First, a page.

A North American T-28C Trojan single engine aircraft (N688GR), part of the Trojan Horsemen Warbird Formation Acrobatic Team, flown by John W. Mangan, who was also known as “Jack Flash”, of Concord, NC crashed on Saturday, September 17, 2011 at 2:40 p.m. EDT during a flight demonstration at the Thunder Over the Blue Ridge open house and air show in Martinsburg, West Virginia as reported by the Aero News Network, KHOU-TV, the Martinsburg Journal, Reuters News Service, and other sources on Saturday, September 17, 2011.
The 1958 aircraft was part of a six-plane formation from the T-28 Warbird Aerobatic Formation Demonstration Team based in Cincinnati, Ohio, and had taken part in a tribute to the military demonstration.
According to media reports, the accident occurred when two of the aircraft, flying in opposite directions, passed and separated, with the westbound aircraft losing control, rolling over and crashing on the runway in front of hangars in a fiery explosion which destroyed the plane and killed the pilot, as seen in the attached slide show and video clip which accompany this report.
It was the second fatal air show crash in as many days. On Friday, September 17, 2011, a North American P-51D Mustang flown by Jimmy Leeward, had crashed at the National Championship Air Races at Reno Stead Airport (RTS) in Nevada, killing the pilot and 8 spectators, and injuring about 75 others, at least 25 of them critically.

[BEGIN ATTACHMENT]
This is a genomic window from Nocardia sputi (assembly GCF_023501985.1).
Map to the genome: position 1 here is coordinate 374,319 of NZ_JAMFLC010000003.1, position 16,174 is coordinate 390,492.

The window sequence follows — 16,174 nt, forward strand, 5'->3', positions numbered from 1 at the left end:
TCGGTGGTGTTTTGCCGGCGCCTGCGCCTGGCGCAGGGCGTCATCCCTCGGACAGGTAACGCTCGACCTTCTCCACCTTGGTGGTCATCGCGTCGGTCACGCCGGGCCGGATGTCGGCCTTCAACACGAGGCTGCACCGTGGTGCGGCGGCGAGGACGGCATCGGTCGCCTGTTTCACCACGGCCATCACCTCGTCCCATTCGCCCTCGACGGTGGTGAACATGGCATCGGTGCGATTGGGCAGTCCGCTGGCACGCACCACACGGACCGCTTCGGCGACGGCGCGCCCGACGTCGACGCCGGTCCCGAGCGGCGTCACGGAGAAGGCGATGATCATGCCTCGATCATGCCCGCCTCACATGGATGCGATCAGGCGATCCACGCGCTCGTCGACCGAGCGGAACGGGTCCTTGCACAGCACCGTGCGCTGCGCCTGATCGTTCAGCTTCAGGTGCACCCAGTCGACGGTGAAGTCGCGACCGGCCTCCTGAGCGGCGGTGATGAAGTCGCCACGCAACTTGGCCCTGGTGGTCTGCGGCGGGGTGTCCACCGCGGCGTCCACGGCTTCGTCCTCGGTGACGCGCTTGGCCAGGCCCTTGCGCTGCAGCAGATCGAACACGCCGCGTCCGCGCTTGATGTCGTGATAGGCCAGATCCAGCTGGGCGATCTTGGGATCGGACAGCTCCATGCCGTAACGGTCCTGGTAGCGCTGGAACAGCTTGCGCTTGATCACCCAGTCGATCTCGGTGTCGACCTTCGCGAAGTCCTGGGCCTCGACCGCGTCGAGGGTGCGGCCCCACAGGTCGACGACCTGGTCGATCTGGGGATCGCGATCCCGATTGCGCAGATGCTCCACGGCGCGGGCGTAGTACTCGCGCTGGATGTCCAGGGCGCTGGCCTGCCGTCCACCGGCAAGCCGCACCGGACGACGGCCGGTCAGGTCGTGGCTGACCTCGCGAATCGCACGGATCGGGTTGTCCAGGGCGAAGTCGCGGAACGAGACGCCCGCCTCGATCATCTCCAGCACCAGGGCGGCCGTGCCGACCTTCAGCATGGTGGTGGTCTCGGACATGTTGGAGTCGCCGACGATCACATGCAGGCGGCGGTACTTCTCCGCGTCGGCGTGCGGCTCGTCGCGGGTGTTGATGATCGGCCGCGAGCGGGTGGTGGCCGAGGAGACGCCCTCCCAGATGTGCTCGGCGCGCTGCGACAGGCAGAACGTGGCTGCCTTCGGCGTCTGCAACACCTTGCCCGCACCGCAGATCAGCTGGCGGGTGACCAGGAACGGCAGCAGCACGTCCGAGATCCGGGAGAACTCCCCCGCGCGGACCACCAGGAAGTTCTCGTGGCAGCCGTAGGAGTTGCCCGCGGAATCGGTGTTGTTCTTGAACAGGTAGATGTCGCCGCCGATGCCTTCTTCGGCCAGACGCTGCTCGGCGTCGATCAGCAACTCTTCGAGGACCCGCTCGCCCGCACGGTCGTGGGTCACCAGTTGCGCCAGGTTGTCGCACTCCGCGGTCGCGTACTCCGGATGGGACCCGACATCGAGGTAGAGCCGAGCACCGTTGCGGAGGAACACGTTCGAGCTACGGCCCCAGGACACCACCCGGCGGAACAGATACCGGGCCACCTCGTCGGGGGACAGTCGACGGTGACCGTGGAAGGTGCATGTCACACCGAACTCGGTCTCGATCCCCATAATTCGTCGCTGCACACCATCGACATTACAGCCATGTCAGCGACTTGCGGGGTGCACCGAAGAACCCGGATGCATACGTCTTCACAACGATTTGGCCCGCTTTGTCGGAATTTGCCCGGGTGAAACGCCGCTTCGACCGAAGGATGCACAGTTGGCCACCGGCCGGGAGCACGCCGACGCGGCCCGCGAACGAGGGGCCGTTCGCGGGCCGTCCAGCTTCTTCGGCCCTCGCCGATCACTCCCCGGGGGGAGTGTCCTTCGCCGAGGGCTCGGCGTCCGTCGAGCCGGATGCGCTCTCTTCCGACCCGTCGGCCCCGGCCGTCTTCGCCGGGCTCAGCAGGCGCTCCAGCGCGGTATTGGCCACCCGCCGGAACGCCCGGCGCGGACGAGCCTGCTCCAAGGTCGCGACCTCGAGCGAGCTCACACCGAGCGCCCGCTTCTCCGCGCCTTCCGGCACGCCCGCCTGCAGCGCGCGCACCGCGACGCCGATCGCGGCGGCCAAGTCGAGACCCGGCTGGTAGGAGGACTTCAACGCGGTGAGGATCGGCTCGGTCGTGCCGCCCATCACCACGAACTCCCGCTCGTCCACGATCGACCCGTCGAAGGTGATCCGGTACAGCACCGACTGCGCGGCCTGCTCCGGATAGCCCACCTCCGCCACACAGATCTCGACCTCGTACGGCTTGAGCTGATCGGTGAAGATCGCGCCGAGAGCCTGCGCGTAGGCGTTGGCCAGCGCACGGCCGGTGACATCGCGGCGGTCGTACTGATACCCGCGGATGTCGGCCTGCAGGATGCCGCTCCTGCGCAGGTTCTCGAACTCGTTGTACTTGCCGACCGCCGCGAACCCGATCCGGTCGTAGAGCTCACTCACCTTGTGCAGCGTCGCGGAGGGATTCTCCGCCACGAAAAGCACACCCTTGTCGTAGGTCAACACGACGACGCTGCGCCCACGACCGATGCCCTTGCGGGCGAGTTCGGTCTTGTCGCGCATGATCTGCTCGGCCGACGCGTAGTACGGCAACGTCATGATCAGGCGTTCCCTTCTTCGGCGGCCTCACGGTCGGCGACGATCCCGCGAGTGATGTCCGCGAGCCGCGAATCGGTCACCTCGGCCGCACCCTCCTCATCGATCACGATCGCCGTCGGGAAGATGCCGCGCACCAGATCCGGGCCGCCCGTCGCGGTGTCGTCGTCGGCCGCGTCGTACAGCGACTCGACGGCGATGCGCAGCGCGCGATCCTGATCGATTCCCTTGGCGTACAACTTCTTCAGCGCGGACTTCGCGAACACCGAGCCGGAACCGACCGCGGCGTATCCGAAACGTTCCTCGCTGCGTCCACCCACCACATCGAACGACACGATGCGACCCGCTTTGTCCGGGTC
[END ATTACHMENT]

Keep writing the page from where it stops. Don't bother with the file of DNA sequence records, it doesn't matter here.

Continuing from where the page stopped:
The most recent incident on Saturday caused the event to cancel its flight schedule and shut down.
John Mangan, the pilot, was an alternate wing team member of the Trojan Horsemen. He graduated from the United States Air Force Academy and spent 13 years on active duty, flying more than 2,500 hours in McDonnell Douglas F-15 Eagles and F-4 Phantom II jets.
His honors include three Meritorious Service Medals, and the Tactical Air Command’s Instructor Pilot of the Year award. In addition, he logged more than 4,000 flight hours and holds Airline Transport Pilot (ATP) and sailplane ratings.
The tragedy shook the crowd of spectators, and the event’s organizers, who were mindful of the devastating incident the previous day in Reno, NV.
According to Major General James Hoyer, adjutant general of the West Virginia National Guard, “We were fortunate that the safety measures put in place by the Federal Aviation Administration ensured the safety of those on the ground. Right now our thoughts and prayers are with the family members of the deceased.”
The National Transportation Safety Board (NTSB) will be investigating the incident to determine what caused the fatal crash.
The T-28 Trojan is a piston-engined military trainer aircraft used by the United States Air Force and United States Navy beginning in the 1950s. Besides its use as a trainer, the T-28 was also employed as a Counter-insurgency (COIN) aircraft, primarily during the Vietnam War.
A total of 1,948 of the planes were produced between 1950 to 1958, primarily used by the United States Air Force, United States Navy, South Vietnamese Air Force (VNAF), and the French Air Force (ALA).
The war bird uses a Wright R-1820-86 Cyclone radial engine, which develops 1,425 horse power, can attain a maximum speed of 343 mph, has a service ceiling of 39,000 feet, and a rate of climb of 4,000 feet per minutes.
We send our condolences to the family, friends, and fellow airmen of the extraordinary pilot who was killed in this accident.
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